Corythucha arcuata (Heteroptera, Tingidae): Evaluation of the pest status in Europe and development of survey, control and management strategies (OLBIE)
- 1. Department for Environment, Food & Rural Affairs (DEFRA), Alice Holt Lodge, United Kingdom
- 2. Federal Research and Training Centre for Forests, Natural Hazards and Landscape (BFW), Austria
- 3. University of Sopron Forest Research Institute, Sopron, Hungary
- 4. Slovenian Forestry Institute (GOZDIS, Ljubljana, Slovenia
- 5. Central Institute for Supervising and Testing of Agriculture (CISTA), Jicin, Czech Republic
- 6. Research and Development Institute for Plant Protection, Bucharest, Romania
- 7. University of Zagreb (SUMFAK), Zagreb, Croatia
- 8. French National Institute for Agriculture, Food and the Environment (INRAE), Cestas, France
The OLBIE project focused on Corythucha arcuata (oak lace bug, OLB) (Heteroptera: Tingidae) an invasive Hemiptera introduced from its native range in North America into Europe, and which was first detected in Europe in Italy in 2000. Since its accidental introduction it has spread rapidly over a wide geographical area and is now found in over a dozen other European countries. In some countries, such as Hungary and Croatia its population has reached substantial levels where there is now serious concern that the pest may have significant impacts on oak health, as well as potentially increasing the susceptibility of oaks to other pests and diseases.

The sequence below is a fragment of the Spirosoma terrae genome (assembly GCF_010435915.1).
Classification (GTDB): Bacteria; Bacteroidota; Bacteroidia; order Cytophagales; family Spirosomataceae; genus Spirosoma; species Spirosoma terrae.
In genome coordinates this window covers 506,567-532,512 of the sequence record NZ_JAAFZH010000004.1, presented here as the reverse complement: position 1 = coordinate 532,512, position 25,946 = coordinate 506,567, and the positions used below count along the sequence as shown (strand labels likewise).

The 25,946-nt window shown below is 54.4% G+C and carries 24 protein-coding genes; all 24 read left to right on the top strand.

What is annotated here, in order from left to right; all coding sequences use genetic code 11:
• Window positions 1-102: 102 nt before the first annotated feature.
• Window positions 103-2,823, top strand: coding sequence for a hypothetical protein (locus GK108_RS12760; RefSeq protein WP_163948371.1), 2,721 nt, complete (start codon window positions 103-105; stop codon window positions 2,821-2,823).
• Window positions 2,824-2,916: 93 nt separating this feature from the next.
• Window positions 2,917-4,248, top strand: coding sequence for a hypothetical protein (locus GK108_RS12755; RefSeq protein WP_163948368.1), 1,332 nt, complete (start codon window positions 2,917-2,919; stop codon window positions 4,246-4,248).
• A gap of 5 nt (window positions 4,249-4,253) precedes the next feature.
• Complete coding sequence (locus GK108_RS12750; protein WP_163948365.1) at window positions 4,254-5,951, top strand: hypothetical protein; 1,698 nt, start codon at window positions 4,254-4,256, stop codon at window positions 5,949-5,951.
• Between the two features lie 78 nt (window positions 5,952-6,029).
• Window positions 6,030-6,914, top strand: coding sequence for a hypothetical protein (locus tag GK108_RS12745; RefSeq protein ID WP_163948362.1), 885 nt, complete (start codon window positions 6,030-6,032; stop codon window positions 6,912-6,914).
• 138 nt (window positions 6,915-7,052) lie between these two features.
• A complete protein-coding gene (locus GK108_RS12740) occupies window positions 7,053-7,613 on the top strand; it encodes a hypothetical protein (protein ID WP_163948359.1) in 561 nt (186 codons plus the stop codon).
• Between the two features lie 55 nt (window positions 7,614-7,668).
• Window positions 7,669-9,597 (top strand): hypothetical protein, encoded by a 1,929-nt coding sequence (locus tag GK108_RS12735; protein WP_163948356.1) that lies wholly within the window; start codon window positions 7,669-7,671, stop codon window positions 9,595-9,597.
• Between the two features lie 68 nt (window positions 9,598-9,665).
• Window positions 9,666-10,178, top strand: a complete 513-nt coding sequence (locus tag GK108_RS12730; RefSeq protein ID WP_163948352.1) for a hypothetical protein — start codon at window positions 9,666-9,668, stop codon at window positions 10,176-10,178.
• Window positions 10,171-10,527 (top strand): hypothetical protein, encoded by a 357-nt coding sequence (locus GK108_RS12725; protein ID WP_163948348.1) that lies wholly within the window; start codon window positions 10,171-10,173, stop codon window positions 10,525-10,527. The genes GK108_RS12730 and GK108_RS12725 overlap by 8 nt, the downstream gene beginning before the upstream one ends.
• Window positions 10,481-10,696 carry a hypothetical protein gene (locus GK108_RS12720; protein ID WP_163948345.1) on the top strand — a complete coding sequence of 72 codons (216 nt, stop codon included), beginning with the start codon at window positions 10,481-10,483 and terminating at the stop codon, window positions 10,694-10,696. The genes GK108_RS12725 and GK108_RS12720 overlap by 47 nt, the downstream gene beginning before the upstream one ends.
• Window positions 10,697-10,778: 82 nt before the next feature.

There is very limited published information on this particular insect species. Within its natural range in North America it is generally regarded as a nuisance pest, causing only incidental damage, although dense populations can cause premature leaf fall. Within Europe there is considerable variation in its reported impacts, hence there is a real need to understand what factors are influential in the development of this insect species and how it can damage oak. OLBIE aimed to address key questions and gaps in the knowledge of Corythucha arcuata, particularly in relation to the biology, dispersal, control and management options and the wider environmental impacts.